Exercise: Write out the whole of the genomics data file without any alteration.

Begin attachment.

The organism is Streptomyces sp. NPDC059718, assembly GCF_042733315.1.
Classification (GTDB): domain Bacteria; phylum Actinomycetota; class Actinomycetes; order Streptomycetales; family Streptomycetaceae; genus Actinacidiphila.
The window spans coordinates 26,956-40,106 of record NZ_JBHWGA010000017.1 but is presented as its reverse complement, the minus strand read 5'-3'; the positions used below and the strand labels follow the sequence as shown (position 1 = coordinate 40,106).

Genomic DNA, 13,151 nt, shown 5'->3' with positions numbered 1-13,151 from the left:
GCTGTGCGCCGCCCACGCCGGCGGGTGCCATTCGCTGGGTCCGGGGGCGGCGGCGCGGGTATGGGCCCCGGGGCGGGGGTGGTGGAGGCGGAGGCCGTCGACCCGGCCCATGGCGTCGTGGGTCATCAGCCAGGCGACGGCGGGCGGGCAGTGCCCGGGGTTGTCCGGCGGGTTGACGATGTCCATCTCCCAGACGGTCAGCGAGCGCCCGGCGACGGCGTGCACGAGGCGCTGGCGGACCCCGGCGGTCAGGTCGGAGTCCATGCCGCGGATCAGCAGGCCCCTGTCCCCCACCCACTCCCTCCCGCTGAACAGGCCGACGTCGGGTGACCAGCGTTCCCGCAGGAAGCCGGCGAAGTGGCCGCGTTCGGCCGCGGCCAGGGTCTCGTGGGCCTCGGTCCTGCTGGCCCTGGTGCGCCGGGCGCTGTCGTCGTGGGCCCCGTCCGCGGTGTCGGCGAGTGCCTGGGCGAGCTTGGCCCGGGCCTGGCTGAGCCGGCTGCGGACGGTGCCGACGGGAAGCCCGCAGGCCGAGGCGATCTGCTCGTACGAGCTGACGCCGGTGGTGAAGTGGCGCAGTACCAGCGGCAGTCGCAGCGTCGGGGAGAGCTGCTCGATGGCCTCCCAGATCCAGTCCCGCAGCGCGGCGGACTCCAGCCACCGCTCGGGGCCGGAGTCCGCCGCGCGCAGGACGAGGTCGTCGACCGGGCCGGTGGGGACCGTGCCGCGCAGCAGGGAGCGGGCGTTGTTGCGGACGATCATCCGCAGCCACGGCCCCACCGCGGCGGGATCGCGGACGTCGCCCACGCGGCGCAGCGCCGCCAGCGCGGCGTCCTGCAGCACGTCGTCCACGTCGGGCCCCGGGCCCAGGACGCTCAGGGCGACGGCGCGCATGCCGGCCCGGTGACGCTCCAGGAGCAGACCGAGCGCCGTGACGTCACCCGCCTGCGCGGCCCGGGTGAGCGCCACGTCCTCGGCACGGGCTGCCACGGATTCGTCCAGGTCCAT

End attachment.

The organism is Streptomyces sp. NPDC059718, assembly GCF_042733315.1.
Classification (GTDB): domain Bacteria; phylum Actinomycetota; class Actinomycetes; order Streptomycetales; family Streptomycetaceae; genus Actinacidiphila.
The window spans coordinates 26,956-40,106 of record NZ_JBHWGA010000017.1 but is presented as its reverse complement, the minus strand read 5'-3'; the positions used below and the strand labels follow the sequence as shown (position 1 = coordinate 40,106).

Genomic DNA, 13,151 nt, shown 5'->3' with positions numbered 1-13,151 from the left:
GCTGTGCGCCGCCCACGCCGGCGGGTGCCATTCGCTGGGTCCGGGGGCGGCGGCGCGGGTATGGGCCCCGGGGCGGGGGTGGTGGAGGCGGAGGCCGTCGACCCGGCCCATGGCGTCGTGGGTCATCAGCCAGGCGACGGCGGGCGGGCAGTGCCCGGGGTTGTCCGGCGGGTTGACGATGTCCATCTCCCAGACGGTCAGCGAGCGCCCGGCGACGGCGTGCACGAGGCGCTGGCGGACCCCGGCGGTCAGGTCGGAGTCCATGCCGCGGATCAGCAGGCCCCTGTCCCCCACCCACTCCCTCCCGCTGAACAGGCCGACGTCGGGTGACCAGCGTTCCCGCAGGAAGCCGGCGAAGTGGCCGCGTTCGGCCGCGGCCAGGGTCTCGTGGGCCTCGGTCCTGCTGGCCCTGGTGCGCCGGGCGCTGTCGTCGTGGGCCCCGTCCGCGGTGTCGGCGAGTGCCTGGGCGAGCTTGGCCCGGGCCTGGCTGAGCCGGCTGCGGACGGTGCCGACGGGAAGCCCGCAGGCCGAGGCGATCTGCTCGTACGAGCTGACGCCGGTGGTGAAGTGGCGCAGTACCAGCGGCAGTCGCAGCGTCGGGGAGAGCTGCTCGATGGCCTCCCAGATCCAGTCCCGCAGCGCGGCGGACTCCAGCCACCGCTCGGGGCCGGAGTCCGCCGCGCGCAGGACGAGGTCGTCGACCGGGCCGGTGGGGACCGTGCCGCGCAGCAGGGAGCGGGCGTTGTTGCGGACGATCATCCGCAGCCACGGCCCCACCGCGGCGGGATCGCGGACGTCGCCCACGCGGCGCAGCGCCGCCAGCGCGGCGTCCTGCAGCACGTCGTCCACGTCGGGCCCCGGGCCCAGGACGCTCAGGGCGACGGCGCGCATGCCGGCCCGGTGACGCTCCAGGAGCAGACCGAGCGCCGTGACGTCACCCGCCTGCGCGGCCCGGGTGAGCGCCACGTCCTCGGCACGGGCTGCCACGGATTCGTCCAGGTCCAT